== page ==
Best Practice

Best Practice The Best Practice section, which was published until May 2006, summarized the current evidence on an important health intervention. PLOS Medicine no longer publishes this article type in the journal.

See all article types »

Vitamin C for Preventing and Treating the Common Cold

  • Published: June 28, 2005
  • DOI: 10.1371/journal.pmed.0020168

Reader Comments (5)

Post a new comment on this article

Common colds, mental instability and vitamin C metabolism

Posted by plosmedicine on 01 Apr 2009 at 10:45 GMT

Author of comment: Peter Tuharsky

This comment was emailed to the PLoS Medicine staff on 23 March 2009.

In order of Arunachalam Kumar's question on mentally ill patients and common cold and vitamin C connection, I'd like to add some points to the debate.

The saying of absence of common cold can indeed be understood by the means of clinical picture. However, absence of clinical signs of illness does not always indicate absence of infection.

Taking a more hollistic point of view, the clinical symptoms usually are simply the manifestations of immune system, reacting to the infection, that was already in place for some time before (an incubation period). Therefore, the absence of clinical symptoms might also be just a sign of incompetent immune system, unable to act, or Th2-oriented immune system, that has suppressed the inflamatory reactions in favor of antibody reactions. Either way, the infection can take a chronical or atypical disease course instead of normal one.

In summary, absence of typical signs of clinical illness can be interpreted both as consequence of robust, or incompetent or unbalanced immune system.[1,2] For the outside observer, it is quite impossible to decide.

Now the vitamin C, that has a regulatory function in any immune response indeed, thus any deviation on vitamin C metabolism can also pose a deviation on immune system function.[3,4] As of vitamin C metabolism connection to the mental illness, there are indications, that some types of mental disorder employ an extraordinary metabolism. For example, Klenner noted Vanderkamp's observations, that schizophrenics can utilize vitamin C 10-times faster than healthy persons -they can ingest 40 grams of vitamin C with no detectable spilling in urine, while healthy persons start spilling quite reliably with just 4-grams dose. Klenner compares this situation to severe virus infection.[3] Hoffer also describes, how most psychotic and schizophrenic patients spill extraordinary amounts of kryptopyrrole in urine. After treating for few days with massive doses of vitamin B3 (niacin) 1 gram 3 times daily, and vitamin C of about the same amount, both the spilling disappears and patients are clinically well.[5]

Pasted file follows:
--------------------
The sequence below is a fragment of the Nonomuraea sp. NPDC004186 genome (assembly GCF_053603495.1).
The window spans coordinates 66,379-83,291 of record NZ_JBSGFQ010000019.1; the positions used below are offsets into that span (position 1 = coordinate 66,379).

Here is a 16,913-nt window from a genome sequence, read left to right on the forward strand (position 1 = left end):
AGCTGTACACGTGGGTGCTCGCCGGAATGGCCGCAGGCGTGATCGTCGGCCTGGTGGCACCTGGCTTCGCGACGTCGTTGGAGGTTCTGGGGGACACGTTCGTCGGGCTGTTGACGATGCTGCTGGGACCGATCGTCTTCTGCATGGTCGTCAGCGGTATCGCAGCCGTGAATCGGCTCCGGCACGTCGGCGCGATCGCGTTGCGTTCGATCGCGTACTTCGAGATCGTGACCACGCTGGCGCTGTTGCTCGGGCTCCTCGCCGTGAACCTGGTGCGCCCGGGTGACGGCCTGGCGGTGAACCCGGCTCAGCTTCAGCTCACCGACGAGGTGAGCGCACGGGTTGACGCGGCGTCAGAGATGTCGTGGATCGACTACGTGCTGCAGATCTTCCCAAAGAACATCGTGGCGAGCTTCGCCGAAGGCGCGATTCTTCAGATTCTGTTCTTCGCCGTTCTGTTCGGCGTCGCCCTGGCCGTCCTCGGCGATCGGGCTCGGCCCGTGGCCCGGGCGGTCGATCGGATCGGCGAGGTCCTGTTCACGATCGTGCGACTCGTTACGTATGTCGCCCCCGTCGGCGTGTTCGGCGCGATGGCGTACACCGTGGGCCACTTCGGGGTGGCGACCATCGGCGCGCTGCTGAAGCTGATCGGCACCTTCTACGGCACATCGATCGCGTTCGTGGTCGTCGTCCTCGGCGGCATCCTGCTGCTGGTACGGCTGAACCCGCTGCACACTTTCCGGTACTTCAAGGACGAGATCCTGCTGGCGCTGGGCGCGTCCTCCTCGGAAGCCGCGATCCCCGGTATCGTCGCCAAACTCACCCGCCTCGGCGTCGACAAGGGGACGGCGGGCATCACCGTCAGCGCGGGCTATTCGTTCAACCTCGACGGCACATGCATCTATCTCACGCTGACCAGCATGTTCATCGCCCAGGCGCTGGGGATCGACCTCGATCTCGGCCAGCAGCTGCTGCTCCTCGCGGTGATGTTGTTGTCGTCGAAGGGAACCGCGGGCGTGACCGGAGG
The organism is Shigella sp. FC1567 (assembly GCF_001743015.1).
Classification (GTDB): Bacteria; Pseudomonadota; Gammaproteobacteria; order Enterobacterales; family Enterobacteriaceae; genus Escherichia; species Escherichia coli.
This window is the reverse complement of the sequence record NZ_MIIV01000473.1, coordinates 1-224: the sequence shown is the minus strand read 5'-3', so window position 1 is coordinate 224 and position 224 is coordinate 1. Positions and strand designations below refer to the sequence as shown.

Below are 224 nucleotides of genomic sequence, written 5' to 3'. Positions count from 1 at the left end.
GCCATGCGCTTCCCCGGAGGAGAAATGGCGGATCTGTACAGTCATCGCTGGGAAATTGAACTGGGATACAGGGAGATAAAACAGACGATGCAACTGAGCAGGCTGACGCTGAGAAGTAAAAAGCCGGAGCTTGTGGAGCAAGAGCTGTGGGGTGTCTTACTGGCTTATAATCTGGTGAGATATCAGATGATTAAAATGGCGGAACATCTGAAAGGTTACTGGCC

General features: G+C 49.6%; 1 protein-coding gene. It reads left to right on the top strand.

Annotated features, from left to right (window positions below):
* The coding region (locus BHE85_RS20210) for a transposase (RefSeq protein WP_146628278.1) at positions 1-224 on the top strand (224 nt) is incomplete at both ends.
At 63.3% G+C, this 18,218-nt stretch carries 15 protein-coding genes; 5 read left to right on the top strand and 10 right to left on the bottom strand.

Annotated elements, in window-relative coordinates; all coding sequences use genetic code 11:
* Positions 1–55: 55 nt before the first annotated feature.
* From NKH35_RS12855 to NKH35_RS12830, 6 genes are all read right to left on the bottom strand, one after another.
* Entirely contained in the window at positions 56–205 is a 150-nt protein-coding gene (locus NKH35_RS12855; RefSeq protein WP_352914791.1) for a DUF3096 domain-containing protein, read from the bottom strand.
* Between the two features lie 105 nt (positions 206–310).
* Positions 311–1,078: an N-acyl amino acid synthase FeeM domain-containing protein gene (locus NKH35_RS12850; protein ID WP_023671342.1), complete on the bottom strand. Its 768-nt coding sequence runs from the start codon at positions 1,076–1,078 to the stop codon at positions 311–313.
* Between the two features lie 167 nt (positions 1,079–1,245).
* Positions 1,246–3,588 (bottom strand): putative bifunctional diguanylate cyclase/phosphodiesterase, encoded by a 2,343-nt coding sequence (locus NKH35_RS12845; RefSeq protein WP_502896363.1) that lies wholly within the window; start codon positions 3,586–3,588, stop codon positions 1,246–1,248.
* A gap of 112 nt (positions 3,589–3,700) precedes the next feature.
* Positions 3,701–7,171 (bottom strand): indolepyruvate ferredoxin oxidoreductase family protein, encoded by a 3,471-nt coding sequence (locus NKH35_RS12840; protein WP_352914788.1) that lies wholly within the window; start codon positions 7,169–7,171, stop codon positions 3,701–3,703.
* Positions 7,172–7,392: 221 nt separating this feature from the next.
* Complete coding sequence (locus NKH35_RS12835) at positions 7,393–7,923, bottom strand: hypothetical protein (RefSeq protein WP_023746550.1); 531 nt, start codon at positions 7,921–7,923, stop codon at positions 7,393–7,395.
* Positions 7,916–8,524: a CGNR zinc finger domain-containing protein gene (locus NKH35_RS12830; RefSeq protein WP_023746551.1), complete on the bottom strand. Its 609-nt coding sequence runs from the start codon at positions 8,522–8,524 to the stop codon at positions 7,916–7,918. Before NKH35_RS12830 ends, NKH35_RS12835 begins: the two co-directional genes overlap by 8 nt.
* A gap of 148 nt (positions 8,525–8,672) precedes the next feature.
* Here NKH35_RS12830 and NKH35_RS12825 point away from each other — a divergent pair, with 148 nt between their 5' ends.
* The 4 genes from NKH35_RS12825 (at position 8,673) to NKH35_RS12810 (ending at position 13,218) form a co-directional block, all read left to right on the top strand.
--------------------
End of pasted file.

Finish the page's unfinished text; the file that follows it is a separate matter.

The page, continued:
These experience indicate some metabolic deviation in these patients.

Surely it could be interesting to get some reliable data on the question, whether the observation "mentally ill don't get common cold" is true or not. We can however with certainity say, that mentally ill patients often do have extraordinary vitamin C metabolism, thus possibly having some difference in immune system function too. If the smaller common cold occurence is proven true, there could emerge several posible explanations, that one can speculate on:

-The patient's metabolism might demand much more vitamin C, and since the demand is not fullfilled by ordinary diet, their immune system is incompetent or unbalanced and unable to manifest acute inflammatory reaction against the infection. For the observer this might show as sign of clinically healthy person.

-The patient's metabolism is flawed in such way that the brain dosen't get enough vitamin C (possibly other vitamins too), thus the vitamin C availability for immune system is greater than in healthy people, thus the higher resistance to common cold.

[1] Incao P. How Vaccinations Work. May 5, 1999 Updated 2006. http://www.compwellness.n...

[2] Incao P. Understanding infection: Not a battle, but a housecleaning. September 2004. http://www.compwellness.n...

[3] Klenner FR. Significance of high daily intake of ascorbic acid in preventive medicine. J. Int. Acad. Prev. Med., 1:45-49, 1974.

[4] Bourne GH. Vitamin C and Immunity. British Journal of Nutrition, Volume 2, Issue 04, Dec 1949, pp 341-347 doi: 10.1079/BJN19480063, Published online by Cambridge University Press 09 Mar 2007. http://journals.cambridge...

[5] Hoffer A. Hoffer on Cancer. Hoffer's Home Page -Orthomolecular Treatment of Cancer. December 26, 1999.

No competing interests declared.